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   These are a few of the stories you will find in this week's printed newspaper:

  • New state: Proponents of the state of Jefferson pushed the Plumas County Board of Supervisors to sign a declaration of support Jan. 20, but they didn’t get it.
  • Nursing home to close: Healthcare leaders learned that the skilled nursing hospital in Quincy is slated for closure, which would result in the relocation of more than three dozen patients and the loss of 60 jobs.
  • Program sacked: Judge Ira Kaufman is no longer sentencing people to drug court. He said he was ending the program because clients weren’t being served.

Lafferty asks hospital directors to approve bridge loan

Mona Hill
Staff Writer
8/10/2011

Participating by telephone Aug. 4, Plumas District Hospital Chief Executive Officer Doug Lafferty briefed hospital directors on the necessity and timeline for implementation of an electronic medical records (EMR) system. Lafferty could not attend the meeting personally because of a prior out-of-town obligation.

The federal government has mandated that hospitals receiving Medicare payments implement EMR. To receive reimbursement, the hospital must meet completion deadlines.

The timeline is exceptionally tight: To receive the maximum reimbursement, the project must be at least 80 percent complete by July 1, 2012. Delay beyond the July 1 deadline will mean a smaller reimbursement.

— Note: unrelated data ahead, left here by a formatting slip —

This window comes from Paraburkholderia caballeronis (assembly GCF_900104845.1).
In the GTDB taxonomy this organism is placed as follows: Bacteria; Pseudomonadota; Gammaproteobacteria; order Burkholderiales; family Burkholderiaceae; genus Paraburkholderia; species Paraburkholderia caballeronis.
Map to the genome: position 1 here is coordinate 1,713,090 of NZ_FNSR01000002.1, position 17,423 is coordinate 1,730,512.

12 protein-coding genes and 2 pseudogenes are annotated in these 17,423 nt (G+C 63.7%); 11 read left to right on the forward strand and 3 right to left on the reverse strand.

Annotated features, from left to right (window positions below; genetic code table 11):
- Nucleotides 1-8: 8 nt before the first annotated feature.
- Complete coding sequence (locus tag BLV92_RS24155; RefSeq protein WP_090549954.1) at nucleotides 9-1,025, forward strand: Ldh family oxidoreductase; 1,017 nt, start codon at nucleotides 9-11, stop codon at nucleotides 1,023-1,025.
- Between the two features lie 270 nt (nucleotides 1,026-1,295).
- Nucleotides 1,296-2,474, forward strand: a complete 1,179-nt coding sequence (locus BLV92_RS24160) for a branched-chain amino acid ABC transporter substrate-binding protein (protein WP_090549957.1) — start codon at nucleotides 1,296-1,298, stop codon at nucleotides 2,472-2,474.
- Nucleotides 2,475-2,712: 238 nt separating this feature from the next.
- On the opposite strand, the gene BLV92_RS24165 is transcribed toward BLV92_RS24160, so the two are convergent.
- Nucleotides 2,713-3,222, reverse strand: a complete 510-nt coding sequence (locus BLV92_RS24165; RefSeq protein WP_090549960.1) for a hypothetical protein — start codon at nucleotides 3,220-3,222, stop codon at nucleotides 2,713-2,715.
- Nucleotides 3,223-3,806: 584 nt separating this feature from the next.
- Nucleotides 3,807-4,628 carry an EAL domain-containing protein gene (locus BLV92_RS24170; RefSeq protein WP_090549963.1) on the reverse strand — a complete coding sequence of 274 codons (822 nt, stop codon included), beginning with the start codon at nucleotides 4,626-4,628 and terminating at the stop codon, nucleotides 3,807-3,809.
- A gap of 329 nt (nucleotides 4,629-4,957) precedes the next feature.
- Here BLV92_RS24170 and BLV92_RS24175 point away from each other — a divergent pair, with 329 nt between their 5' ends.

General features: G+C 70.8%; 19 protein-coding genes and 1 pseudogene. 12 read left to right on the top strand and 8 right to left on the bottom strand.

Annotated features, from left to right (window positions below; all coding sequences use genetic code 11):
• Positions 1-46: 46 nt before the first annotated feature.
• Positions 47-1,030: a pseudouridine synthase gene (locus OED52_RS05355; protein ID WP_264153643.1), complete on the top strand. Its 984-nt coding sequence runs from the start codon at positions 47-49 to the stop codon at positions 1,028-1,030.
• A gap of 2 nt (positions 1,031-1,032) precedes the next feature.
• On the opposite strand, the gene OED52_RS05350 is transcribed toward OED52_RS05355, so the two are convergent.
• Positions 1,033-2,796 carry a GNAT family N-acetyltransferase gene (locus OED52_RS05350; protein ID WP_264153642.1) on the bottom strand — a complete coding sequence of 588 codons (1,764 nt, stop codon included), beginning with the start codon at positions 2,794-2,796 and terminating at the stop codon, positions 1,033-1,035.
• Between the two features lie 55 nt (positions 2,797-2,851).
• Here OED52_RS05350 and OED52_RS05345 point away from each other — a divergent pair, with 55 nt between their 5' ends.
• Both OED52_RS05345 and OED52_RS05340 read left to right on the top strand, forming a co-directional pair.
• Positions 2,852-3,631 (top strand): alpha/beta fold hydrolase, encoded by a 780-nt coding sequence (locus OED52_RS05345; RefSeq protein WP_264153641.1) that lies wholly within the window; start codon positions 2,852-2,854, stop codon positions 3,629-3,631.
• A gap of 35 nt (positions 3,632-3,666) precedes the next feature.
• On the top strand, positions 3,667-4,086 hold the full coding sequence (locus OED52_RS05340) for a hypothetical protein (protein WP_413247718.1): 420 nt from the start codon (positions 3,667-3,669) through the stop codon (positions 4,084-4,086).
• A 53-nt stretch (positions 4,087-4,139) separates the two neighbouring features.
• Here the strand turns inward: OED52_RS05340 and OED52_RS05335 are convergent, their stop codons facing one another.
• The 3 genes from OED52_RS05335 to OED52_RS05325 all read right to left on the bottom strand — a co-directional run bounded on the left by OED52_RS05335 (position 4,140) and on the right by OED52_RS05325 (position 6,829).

Because the hospital pays the majority of the expense early in the project, Lafferty asked the board to authorize application for a $1.5 million bridge loan through a United Healthcare bond.

Lafferty wants to preserve the hospital’s cash position. To do so requires the bridge loan.

District homeowners will not be obligated to repay the bond; it’s repaid with the federal reimbursements. There will be no additional hospital assessment on homeowners’ property tax bills for this loan.

Controller and Interim Chief Financial Officer Cindy Crosslin said the loan has a five-year repayment term at 4 percent interest. No payment is due for 13 months and there are no pre-payment penalties.

Director Bill Wickman queried Lafferty about the risk of non-reimbursement because the government reneged on its commitment to reimburse the costs.

Lafferty acknowledged there is some risk, but because it is federally mandated, the hospital’s exposure is minimal. He added that this would be his fourth EMR implementation.

Lafferty praised the work of Crosslin and Chief Nursing Officer Linda Jameson, in her interim CEO role, in leading the team charged with identifying an appropriate EMR vendor.

Directors present at the meeting — Mark Satterfield, M.D., Valerie Flanigan and Bill Wickman — unanimously approved the resolution to pursue the bridge loan.

Directors will hear a comprehensive, apples-to-apples comparison of EMR vendors in September.


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